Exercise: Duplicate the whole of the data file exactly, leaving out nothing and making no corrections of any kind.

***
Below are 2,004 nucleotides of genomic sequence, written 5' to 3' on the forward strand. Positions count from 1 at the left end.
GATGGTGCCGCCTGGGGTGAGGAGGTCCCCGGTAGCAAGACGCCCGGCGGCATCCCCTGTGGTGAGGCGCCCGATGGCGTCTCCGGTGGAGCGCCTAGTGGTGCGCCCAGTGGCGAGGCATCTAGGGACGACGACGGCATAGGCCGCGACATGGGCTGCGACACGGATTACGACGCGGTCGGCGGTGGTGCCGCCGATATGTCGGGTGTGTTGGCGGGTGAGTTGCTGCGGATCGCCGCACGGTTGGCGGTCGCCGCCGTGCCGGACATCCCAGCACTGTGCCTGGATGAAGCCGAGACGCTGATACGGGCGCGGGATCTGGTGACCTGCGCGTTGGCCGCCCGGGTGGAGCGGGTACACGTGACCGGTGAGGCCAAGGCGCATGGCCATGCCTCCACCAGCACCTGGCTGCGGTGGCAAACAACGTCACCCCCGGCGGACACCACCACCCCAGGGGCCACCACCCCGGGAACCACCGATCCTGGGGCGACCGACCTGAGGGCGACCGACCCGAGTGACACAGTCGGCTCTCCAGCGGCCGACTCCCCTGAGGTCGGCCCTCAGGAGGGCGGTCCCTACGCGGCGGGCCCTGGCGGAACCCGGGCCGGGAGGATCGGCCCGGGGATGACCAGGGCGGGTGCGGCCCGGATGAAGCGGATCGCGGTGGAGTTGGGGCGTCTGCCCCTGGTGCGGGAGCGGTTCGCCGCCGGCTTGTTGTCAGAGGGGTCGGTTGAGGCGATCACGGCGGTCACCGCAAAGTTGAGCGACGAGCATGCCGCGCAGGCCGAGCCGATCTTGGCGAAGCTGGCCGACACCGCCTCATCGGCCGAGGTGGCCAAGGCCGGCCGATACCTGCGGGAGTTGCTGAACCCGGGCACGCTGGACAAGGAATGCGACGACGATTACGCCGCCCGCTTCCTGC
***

Below are 2,004 nucleotides of genomic sequence, written 5' to 3' on the forward strand. Positions count from 1 at the left end.
GATGGTGCCGCCTGGGGTGAGGAGGTCCCCGGTAGCAAGACGCCCGGCGGCATCCCCTGTGGTGAGGCGCCCGATGGCGTCTCCGGTGGAGCGCCTAGTGGTGCGCCCAGTGGCGAGGCATCTAGGGACGACGACGGCATAGGCCGCGACATGGGCTGCGACACGGATTACGACGCGGTCGGCGGTGGTGCCGCCGATATGTCGGGTGTGTTGGCGGGTGAGTTGCTGCGGATCGCCGCACGGTTGGCGGTCGCCGCCGTGCCGGACATCCCAGCACTGTGCCTGGATGAAGCCGAGACGCTGATACGGGCGCGGGATCTGGTGACCTGCGCGTTGGCCGCCCGGGTGGAGCGGGTACACGTGACCGGTGAGGCCAAGGCGCATGGCCATGCCTCCACCAGCACCTGGCTGCGGTGGCAAACAACGTCACCCCCGGCGGACACCACCACCCCAGGGGCCACCACCCCGGGAACCACCGATCCTGGGGCGACCGACCTGAGGGCGACCGACCCGAGTGACACAGTCGGCTCTCCAGCGGCCGACTCCCCTGAGGTCGGCCCTCAGGAGGGCGGTCCCTACGCGGCGGGCCCTGGCGGAACCCGGGCCGGGAGGATCGGCCCGGGGATGACCAGGGCGGGTGCGGCCCGGATGAAGCGGATCGCGGTGGAGTTGGGGCGTCTGCCCCTGGTGCGGGAGCGGTTCGCCGCCGGCTTGTTGTCAGAGGGGTCGGTTGAGGCGATCACGGCGGTCACCGCAAAGTTGAGCGACGAGCATGCCGCGCAGGCCGAGCCGATCTTGGCGAAGCTGGCCGACACCGCCTCATCGGCCGAGGTGGCCAAGGCCGGCCGATACCTGCGGGAGTTGCTGAACCCGGGCACGCTGGACAAGGAATGCGACGACGATTACGCCGCCCGCTTCCTGC